Russian President Vladimir Putin says the May 25 presidential election in Ukraine is a “step in the right direction.” He also called on pro-Russian separatists in eastern Ukraine to postpone a May 11 referendum on independence. (Putin’s second statement is odd, since without Russian support and the Russian army positioned close to Ukraine’s border, the separatist movement would not have grown so fast.)
Yet a few days before Putin offered his advice, Russian Foreign Minister Sergey Lavrov said it would be absurd to hold elections in a country where a low-intensity armed conflict is going on. Surely, Lavrov cleared his statement with Putin.
Why did the Moscow line change so soon?
In his essay “Generalissimo Stalin and the Art of Government,” the philosopher Isaiah Berlin examined how unpredictable, despite its party line, even the Communist Party of the Soviet Union could be. It is hard, Berlin wrote, to predict anything when all power and decision-making are in the hands of one person or group. The Politburo followed not theoretical Marxist goals but practical ones. As Deng Xiaoping said, “It doesn’t matter whether a cat is white or black, as long as it catches mice.”
When so many people these days — more than 140 million in Russia and, sadly, more than 40 million in Ukraine — depend on the emotions, state of mind, mood, and whims of just one person, the situation is dangerous. It’s obviously dangerous for Ukrainians. The Russian people will suffer from American-led sanctions, but the government will blame the hardship on the “bad West.”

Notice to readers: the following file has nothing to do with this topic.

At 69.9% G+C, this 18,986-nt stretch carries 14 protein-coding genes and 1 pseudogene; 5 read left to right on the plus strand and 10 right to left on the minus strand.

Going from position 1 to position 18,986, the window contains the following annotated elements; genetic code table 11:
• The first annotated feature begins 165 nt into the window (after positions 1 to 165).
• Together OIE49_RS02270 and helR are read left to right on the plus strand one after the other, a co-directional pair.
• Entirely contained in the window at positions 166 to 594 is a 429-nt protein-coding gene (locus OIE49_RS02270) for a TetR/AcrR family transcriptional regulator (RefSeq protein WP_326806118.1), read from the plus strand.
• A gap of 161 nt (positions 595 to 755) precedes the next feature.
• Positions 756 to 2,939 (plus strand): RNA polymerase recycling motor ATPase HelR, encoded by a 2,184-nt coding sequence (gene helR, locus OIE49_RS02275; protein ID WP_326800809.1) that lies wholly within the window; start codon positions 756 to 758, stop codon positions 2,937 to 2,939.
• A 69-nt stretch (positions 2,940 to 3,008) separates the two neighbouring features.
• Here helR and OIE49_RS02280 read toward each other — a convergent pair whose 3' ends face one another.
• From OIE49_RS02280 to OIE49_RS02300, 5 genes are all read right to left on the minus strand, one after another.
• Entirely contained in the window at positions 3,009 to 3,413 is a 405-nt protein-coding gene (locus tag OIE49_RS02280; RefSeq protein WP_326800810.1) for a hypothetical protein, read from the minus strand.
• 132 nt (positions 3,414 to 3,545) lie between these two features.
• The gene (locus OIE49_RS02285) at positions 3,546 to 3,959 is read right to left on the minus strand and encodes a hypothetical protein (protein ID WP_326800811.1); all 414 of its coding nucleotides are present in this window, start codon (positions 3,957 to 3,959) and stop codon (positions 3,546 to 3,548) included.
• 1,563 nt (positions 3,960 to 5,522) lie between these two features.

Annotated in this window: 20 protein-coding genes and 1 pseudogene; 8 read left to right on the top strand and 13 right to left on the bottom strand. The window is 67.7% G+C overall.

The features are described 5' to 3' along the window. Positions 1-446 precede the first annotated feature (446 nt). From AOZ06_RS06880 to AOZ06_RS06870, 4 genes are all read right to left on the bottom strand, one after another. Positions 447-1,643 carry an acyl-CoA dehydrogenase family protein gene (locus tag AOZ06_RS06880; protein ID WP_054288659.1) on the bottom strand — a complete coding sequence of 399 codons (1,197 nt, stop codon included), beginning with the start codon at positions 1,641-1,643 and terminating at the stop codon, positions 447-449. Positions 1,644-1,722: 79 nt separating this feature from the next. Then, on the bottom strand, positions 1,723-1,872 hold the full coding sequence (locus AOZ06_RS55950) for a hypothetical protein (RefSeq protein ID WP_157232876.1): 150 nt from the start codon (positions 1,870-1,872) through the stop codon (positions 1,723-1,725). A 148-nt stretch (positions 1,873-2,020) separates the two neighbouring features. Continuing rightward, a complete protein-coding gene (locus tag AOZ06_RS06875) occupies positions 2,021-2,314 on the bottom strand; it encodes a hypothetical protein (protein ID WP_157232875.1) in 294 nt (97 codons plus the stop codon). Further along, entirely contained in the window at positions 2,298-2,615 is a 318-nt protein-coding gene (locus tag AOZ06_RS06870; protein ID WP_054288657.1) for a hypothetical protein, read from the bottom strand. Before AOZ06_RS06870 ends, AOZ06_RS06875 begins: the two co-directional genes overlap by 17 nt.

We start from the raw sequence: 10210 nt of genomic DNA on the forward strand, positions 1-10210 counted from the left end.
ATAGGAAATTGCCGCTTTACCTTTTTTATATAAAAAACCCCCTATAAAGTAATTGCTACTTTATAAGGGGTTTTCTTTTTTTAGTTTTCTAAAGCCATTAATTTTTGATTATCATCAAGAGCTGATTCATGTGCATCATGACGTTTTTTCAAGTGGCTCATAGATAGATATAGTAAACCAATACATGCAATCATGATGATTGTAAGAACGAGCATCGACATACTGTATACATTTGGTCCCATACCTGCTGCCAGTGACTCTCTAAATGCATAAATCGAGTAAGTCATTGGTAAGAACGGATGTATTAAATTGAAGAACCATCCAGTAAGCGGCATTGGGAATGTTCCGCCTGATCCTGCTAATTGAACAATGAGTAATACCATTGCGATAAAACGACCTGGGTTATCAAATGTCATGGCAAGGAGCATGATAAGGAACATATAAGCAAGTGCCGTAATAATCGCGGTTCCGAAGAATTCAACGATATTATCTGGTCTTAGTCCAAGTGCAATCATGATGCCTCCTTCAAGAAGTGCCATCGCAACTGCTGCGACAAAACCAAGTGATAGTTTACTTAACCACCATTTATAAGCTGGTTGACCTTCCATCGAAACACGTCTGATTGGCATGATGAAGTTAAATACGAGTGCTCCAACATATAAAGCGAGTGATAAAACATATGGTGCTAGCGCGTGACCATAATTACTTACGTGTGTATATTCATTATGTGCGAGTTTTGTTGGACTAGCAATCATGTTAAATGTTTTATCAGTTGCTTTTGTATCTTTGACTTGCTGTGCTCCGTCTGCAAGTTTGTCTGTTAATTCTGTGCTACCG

Before Putin made his statements, Russian politicians, journalists, and artists who back the president actively supported the pro-Russian separatists in Ukraine. Now suddenly — remarkably — they too have have changed their minds. After Putin’s statements, Alexandr Sidyakin, a deputy from ruling party, United Russia, tweeted, “To be short: Putin is right.” A few weeks ago, more clever pro-Putin writers released a letter expressing total support for the Russian ruler. In Russia there is no place for a personal opinion, but there is a big place for loyalty.
Under these precarious circumstances, Ukraine is trying to keep its balance on a “thin red line” (this expression from the Crimean War and Battle of Balaklava refers to a “last chance”) and achieve the stability that would enable it undergo much-needed reforms. A successful presidential election would be the most important step in that direction. But there are few candidates who are not associated with the last government and who are ready for liberal reforms needed to make the country economically and politically independent of Russia.
Putin’s sudden conciliation should be taken with skepticism. As Berlin characterized the old Stalinist strategy, “In revolutionary situations, liquidate your now worthless allies and then advance and strike; in non-revolutionary situations, accumulate strength by ad hoc alliances, by building popular fronts, by adopting liberal and humanitarian disguises, by quoting ancient texts which imply the possibility, almost the desirability, of peaceful, mutually tolerant coexistence.”
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